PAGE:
The request also included a list of the parties involved in these records. DelDOT produced responsive records on April 3, April 23, September 17, and October 16, 2020. This Petition followed.
The Petition first claims that certain text messages were improperly excluded from the production. You located an email in which the DelDOT Secretary stated she engaged in text messaging with the purchaser about these property transactions in Fall 2018. You allege that these text messages were improperly excluded from the production, as DelDOT’s retention schedule required these texts be retained for three years. Second, you contend that DelDOT’s records involving the Governor’s Office were also withheld, because no responsive records were provided to you. As a remedy, you request that the DelDOT “be ordered to preserve and produce all records pertinent to this FOIA request” and “be ordered to recover the deleted text messages.”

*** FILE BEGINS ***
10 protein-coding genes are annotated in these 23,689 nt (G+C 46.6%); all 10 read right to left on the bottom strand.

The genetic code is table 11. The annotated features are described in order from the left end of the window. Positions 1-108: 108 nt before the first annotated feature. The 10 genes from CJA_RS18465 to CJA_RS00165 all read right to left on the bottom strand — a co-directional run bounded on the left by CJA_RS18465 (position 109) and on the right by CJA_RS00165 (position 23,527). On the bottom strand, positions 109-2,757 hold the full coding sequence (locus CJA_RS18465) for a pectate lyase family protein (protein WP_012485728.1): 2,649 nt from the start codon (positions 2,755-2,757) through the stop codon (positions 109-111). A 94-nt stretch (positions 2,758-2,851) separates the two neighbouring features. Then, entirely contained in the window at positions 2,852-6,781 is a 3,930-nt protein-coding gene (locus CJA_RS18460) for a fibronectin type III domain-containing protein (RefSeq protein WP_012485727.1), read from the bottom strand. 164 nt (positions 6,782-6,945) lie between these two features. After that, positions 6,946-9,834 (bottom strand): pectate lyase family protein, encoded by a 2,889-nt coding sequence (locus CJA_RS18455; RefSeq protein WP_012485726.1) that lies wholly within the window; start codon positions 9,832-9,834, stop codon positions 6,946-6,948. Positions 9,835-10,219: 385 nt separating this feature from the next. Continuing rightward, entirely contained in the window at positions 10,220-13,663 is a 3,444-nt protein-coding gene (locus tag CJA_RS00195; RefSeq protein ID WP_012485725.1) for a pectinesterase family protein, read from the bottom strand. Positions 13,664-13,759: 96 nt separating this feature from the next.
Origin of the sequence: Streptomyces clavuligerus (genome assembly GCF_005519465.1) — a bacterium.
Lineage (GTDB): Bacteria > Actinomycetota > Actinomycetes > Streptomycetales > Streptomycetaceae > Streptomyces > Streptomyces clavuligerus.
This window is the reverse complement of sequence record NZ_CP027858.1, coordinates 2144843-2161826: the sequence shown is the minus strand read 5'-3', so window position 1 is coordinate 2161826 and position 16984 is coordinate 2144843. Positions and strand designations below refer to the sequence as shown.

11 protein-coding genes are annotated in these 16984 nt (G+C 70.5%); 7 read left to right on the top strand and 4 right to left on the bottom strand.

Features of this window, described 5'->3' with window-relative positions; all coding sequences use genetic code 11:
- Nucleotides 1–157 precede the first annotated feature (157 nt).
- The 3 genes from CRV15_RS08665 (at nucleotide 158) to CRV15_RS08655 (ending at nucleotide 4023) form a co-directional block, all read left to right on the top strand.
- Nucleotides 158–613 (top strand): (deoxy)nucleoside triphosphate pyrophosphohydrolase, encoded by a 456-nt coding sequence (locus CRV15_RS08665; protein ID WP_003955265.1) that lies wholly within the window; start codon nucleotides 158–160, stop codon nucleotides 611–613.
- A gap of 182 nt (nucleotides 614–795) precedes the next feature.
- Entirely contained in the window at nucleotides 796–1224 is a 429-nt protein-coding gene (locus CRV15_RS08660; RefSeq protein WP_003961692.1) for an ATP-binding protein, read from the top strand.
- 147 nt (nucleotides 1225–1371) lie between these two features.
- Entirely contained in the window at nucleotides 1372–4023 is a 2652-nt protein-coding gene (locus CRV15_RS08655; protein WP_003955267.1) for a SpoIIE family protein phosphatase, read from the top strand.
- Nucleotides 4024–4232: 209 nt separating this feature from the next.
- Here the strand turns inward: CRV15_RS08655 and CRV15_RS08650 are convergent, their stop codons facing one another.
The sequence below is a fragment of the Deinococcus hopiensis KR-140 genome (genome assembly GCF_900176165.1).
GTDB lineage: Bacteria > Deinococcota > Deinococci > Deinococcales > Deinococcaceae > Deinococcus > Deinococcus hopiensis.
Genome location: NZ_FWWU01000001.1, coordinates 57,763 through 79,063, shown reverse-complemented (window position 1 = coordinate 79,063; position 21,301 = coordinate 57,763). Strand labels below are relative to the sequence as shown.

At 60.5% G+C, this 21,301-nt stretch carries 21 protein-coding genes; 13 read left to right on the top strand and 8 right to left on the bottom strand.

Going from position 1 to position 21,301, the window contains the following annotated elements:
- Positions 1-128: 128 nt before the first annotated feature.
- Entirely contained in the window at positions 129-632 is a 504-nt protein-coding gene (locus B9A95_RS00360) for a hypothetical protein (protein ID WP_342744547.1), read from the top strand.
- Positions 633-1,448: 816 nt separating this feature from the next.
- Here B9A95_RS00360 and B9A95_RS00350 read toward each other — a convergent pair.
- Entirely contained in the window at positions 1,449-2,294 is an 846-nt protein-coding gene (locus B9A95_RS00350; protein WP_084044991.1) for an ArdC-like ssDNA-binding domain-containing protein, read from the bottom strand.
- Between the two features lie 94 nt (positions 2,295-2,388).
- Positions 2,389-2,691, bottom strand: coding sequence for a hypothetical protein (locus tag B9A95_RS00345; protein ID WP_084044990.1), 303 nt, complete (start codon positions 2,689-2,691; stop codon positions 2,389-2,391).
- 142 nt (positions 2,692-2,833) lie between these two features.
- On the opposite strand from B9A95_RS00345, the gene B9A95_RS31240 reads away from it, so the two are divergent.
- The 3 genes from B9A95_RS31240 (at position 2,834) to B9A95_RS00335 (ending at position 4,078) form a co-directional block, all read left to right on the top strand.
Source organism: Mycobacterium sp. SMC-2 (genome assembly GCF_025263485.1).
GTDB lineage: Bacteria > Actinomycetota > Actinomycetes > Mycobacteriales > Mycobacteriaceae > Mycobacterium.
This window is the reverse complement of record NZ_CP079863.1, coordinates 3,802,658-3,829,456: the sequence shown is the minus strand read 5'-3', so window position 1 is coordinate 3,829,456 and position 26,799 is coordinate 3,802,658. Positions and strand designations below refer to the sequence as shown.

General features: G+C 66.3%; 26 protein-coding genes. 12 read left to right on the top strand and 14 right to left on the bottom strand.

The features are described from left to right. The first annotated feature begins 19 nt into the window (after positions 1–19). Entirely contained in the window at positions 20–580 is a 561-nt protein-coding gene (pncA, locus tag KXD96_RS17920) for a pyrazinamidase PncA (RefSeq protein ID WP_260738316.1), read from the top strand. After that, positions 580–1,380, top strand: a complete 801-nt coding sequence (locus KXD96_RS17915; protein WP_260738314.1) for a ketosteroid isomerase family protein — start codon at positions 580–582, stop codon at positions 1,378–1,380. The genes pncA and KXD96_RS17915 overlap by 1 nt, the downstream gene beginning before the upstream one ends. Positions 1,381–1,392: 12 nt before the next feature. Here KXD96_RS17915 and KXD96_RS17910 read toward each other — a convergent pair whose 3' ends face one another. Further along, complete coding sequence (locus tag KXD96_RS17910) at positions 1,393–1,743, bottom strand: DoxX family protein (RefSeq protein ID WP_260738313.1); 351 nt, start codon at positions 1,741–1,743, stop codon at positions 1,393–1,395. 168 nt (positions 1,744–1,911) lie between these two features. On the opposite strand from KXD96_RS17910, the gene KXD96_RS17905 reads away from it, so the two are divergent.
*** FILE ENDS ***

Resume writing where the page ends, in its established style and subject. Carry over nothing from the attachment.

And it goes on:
DelDOT, through its counsel, responded on November 23, 2020 to the Petition (“Response”). DelDOT argues that the texts you seek were sent from a privately owned mobile phone and although this Office has previously determined emails from a private account could be public records under certain circumstances, DelDOT does not concede that text messages from a private mobile phone would also be public records, pointing out that a Delaware court has not addressed this issue. Instead, DelDOT argues that it met the standard for searching for these text records. As the State technology department does not have access to any employees’ private phones, DelDOT’s counsel states that the former DelDOT Secretary searched her phone before her departure from her position and found that the texts from the Fall 2018 were no longer on her phone. In addition, DelDOT’s counsel states that the Property Management Annual Report for 2018 was provided to you, and it is the only document in DelDOT’s possession responsive to your request for records involving the Office of the Governor. For these reasons, DelDOT requests the Petition be dismissed.